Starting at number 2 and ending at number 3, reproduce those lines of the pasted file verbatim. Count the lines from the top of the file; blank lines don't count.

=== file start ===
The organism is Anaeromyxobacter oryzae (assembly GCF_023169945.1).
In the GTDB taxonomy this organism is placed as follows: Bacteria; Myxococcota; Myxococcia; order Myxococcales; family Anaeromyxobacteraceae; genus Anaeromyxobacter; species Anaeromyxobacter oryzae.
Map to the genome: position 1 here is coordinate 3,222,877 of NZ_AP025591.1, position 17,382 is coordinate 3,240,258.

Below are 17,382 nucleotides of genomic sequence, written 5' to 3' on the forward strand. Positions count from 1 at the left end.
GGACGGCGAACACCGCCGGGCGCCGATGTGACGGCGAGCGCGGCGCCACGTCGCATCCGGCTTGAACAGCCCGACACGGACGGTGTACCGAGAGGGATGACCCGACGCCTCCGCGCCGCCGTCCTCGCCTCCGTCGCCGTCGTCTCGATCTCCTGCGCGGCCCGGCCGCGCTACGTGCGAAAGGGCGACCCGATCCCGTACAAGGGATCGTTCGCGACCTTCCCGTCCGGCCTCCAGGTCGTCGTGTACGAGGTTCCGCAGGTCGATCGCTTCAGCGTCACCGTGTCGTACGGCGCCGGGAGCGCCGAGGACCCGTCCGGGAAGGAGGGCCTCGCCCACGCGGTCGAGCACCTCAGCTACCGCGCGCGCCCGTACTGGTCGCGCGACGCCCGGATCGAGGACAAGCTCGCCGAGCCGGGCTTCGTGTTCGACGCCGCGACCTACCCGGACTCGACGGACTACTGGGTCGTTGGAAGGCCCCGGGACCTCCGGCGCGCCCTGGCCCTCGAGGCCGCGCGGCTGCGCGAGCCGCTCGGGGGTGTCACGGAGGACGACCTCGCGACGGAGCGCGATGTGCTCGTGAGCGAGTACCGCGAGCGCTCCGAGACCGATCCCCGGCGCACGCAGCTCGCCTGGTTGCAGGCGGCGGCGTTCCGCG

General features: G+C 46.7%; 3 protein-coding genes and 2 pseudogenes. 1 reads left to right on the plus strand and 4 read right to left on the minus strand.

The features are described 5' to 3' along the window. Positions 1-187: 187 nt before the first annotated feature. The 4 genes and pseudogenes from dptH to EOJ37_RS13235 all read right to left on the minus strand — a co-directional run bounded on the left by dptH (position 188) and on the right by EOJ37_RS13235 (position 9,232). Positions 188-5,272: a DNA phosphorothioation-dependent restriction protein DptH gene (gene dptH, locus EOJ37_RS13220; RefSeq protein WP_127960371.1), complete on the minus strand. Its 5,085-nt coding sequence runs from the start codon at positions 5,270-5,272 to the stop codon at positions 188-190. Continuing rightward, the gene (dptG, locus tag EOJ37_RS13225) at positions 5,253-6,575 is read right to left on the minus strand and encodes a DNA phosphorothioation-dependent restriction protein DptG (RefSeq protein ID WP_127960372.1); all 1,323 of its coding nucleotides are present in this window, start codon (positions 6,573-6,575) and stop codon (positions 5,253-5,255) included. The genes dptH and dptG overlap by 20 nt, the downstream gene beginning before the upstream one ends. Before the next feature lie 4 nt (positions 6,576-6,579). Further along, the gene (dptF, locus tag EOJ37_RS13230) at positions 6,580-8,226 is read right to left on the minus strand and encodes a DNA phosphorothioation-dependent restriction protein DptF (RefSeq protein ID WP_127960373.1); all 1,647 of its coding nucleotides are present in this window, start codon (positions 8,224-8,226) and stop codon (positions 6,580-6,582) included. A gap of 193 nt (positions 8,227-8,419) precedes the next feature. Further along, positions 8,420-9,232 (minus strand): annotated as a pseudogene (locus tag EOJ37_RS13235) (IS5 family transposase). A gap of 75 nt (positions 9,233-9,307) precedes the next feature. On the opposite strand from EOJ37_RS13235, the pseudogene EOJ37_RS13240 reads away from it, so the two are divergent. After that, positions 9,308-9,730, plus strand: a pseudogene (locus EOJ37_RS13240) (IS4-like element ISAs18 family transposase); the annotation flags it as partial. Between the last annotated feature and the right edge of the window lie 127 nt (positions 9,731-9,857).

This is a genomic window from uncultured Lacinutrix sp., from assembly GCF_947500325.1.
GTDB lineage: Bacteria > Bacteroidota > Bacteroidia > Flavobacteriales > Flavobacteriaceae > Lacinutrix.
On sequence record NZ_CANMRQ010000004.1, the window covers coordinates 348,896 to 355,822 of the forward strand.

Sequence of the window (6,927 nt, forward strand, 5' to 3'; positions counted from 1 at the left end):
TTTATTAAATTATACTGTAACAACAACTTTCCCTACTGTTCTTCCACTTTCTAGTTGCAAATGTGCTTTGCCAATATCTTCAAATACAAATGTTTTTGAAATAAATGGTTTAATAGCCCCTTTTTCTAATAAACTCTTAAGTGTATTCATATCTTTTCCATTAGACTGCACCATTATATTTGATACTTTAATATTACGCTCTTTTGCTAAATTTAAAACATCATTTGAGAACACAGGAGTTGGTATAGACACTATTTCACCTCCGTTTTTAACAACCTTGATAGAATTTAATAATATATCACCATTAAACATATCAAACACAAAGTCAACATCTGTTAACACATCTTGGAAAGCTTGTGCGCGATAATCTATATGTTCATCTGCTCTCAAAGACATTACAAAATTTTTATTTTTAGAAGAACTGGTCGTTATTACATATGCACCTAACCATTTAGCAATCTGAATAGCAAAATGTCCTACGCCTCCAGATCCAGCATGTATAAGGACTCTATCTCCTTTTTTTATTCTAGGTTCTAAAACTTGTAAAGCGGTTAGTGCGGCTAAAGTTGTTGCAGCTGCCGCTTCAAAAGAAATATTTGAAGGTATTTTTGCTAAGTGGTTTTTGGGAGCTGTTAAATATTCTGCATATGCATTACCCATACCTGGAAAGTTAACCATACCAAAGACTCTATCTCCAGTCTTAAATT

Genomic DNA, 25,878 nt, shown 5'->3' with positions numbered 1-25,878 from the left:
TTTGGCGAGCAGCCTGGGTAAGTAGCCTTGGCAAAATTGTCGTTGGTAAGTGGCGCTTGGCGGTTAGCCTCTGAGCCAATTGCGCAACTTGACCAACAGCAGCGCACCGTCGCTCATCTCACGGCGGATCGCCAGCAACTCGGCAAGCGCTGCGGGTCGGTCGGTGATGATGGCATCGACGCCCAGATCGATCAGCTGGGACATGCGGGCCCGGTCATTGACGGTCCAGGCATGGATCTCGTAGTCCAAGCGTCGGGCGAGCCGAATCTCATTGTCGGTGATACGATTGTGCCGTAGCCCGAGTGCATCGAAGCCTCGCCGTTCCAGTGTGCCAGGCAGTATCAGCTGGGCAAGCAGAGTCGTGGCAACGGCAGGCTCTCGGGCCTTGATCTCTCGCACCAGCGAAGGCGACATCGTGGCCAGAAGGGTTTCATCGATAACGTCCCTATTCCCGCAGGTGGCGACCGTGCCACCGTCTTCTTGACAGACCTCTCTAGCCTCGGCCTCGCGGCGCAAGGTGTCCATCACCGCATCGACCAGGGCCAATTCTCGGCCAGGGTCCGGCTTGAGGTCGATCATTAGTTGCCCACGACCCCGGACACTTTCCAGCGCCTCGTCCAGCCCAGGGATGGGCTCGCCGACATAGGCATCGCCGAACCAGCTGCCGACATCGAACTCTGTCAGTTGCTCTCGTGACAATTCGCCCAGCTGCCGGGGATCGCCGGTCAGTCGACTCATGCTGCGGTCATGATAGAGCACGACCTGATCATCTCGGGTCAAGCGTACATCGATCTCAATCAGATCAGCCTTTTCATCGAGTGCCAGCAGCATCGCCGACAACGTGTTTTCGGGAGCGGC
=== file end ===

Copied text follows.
In the GTDB taxonomy this organism is placed as follows: Bacteria; Myxococcota; Myxococcia; order Myxococcales; family Anaeromyxobacteraceae; genus Anaeromyxobacter; species Anaeromyxobacter oryzae.
Map to the genome: position 1 here is coordinate 3,222,877 of NZ_AP025591.1, position 17,382 is coordinate 3,240,258.